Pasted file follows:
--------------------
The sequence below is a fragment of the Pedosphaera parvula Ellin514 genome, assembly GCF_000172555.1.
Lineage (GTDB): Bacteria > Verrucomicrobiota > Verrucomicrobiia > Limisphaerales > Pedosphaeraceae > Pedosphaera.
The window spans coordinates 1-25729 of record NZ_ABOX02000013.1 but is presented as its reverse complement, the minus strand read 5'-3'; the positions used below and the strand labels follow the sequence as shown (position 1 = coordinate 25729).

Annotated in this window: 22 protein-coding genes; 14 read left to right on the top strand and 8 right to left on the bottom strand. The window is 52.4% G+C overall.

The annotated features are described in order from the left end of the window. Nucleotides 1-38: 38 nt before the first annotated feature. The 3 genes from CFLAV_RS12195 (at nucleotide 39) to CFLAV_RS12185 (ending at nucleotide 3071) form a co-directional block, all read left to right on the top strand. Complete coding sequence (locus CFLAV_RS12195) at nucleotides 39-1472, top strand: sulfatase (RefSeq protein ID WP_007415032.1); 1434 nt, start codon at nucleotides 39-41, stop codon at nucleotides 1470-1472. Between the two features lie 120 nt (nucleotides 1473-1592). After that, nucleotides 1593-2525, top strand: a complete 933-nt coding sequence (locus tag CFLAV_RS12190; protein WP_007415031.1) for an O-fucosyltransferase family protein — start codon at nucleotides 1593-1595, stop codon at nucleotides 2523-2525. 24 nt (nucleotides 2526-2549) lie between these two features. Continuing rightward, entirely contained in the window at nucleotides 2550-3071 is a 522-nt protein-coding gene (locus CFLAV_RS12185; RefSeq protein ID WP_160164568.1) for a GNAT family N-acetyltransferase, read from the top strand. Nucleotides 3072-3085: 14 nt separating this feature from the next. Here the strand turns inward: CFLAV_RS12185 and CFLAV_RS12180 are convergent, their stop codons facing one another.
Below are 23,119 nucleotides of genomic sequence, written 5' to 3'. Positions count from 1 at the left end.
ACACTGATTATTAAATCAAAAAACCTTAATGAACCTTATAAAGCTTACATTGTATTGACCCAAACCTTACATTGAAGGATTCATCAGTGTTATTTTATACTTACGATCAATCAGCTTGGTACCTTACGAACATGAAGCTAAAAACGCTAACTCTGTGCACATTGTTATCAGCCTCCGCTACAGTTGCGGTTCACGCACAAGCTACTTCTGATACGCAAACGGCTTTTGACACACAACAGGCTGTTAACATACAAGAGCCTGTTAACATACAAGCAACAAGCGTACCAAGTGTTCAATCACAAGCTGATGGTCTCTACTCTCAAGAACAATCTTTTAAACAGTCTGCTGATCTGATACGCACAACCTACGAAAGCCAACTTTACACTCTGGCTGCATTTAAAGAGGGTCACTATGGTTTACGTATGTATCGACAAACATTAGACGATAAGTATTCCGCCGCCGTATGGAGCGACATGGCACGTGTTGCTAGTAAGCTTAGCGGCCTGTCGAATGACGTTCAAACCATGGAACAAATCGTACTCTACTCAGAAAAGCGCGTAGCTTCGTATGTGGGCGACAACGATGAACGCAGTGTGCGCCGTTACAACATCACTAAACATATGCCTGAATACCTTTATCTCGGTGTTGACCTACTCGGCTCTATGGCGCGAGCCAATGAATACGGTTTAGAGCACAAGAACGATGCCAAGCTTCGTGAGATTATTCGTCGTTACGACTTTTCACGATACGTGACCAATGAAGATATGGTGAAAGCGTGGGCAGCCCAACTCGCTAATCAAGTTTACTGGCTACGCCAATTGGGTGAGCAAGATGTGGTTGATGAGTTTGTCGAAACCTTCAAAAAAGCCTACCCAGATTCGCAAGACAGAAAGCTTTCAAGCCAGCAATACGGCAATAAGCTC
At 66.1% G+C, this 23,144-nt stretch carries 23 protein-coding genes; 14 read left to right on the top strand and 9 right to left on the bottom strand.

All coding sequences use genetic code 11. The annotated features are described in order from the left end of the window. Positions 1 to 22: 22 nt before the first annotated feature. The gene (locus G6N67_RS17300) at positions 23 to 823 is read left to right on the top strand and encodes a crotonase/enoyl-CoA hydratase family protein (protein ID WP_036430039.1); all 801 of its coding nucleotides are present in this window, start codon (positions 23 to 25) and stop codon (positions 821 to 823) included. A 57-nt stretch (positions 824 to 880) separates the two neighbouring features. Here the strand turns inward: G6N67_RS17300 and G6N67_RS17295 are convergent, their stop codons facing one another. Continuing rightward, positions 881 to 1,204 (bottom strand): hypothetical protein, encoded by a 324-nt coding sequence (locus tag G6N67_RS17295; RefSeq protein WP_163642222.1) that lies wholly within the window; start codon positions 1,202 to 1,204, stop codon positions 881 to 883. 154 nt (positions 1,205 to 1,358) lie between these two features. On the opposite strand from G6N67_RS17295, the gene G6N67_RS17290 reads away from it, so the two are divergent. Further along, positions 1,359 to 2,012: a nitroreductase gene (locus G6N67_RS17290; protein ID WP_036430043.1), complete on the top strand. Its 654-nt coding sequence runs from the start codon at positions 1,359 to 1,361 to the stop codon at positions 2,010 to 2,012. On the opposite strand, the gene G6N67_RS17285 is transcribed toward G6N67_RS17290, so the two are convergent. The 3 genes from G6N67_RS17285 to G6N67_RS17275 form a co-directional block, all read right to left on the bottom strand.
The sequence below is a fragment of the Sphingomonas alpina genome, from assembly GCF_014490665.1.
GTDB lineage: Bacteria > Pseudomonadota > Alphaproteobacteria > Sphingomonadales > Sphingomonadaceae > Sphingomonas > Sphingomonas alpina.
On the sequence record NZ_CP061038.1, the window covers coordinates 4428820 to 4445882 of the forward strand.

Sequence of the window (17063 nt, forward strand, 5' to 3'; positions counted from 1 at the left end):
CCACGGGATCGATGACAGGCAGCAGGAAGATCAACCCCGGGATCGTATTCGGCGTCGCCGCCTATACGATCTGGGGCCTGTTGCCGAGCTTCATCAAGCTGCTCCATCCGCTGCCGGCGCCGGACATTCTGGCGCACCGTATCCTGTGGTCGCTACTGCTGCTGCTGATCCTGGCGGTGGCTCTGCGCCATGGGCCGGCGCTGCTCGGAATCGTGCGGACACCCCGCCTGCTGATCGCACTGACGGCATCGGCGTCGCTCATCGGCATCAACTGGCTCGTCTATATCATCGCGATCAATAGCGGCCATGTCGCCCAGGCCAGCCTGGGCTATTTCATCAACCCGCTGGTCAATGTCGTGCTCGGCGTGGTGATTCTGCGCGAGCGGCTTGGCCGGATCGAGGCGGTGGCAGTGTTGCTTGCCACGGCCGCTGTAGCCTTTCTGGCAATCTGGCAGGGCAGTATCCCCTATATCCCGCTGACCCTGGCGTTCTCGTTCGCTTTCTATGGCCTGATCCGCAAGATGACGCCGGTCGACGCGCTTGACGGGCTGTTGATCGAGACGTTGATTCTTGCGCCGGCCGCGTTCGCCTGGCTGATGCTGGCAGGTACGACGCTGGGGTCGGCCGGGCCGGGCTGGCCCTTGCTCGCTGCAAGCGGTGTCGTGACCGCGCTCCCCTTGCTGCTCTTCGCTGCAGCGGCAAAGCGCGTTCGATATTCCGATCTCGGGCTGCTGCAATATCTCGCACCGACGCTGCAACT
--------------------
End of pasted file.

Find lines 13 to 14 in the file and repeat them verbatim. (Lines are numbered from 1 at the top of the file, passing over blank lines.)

Sequence of the window (17063 nt, forward strand, 5' to 3'; positions counted from 1 at the left end):
CCACGGGATCGATGACAGGCAGCAGGAAGATCAACCCCGGGATCGTATTCGGCGTCGCCGCCTATACGATCTGGGGCCTGTTGCCGAGCTTCATCAAGCTGCTCCATCCGCTGCCGGCGCCGGACATTCTGGCGCACCGTATCCTGTGGTCGCTACTGCTGCTGCTGATCCTGGCGGTGGCTCTGCGCCATGGGCCGGCGCTGCTCGGAATCGTGCGGACACCCCGCCTGCTGATCGCACTGACGGCATCGGCGTCGCTCATCGGCATCAACTGGCTCGTCTATATCATCGCGATCAATAGCGGCCATGTCGCCCAGGCCAGCCTGGGCTATTTCATCAACCCGCTGGTCAATGTCGTGCTCGGCGTGGTGATTCTGCGCGAGCGGCTTGGCCGGATCGAGGCGGTGGCAGTGTTGCTTGCCACGGCCGCTGTAGCCTTTCTGGCAATCTGGCAGGGCAGTATCCCCTATATCCCGCTGACCCTGGCGTTCTCGTTCGCTTTCTATGGCCTGATCCGCAAGATGACGCCGGTCGACGCGCTTGACGGGCTGTTGATCGAGACGTTGATTCTTGCGCCGGCCGCGTTCGCCTGGCTGATGCTGGCAGGTACGACGCTGGGGTCGGCCGGGCCGGGCTGGCCCTTGCTCGCTGCAAGCGGTGTCGTGACCGCGCTCCCCTTGCTGCTCTTCGCTGCAGCGGCAAAGCGCGTTCGATATTCCGATCTCGGGCTGCTGCAATATCTCGCACCGACGCTGCAACT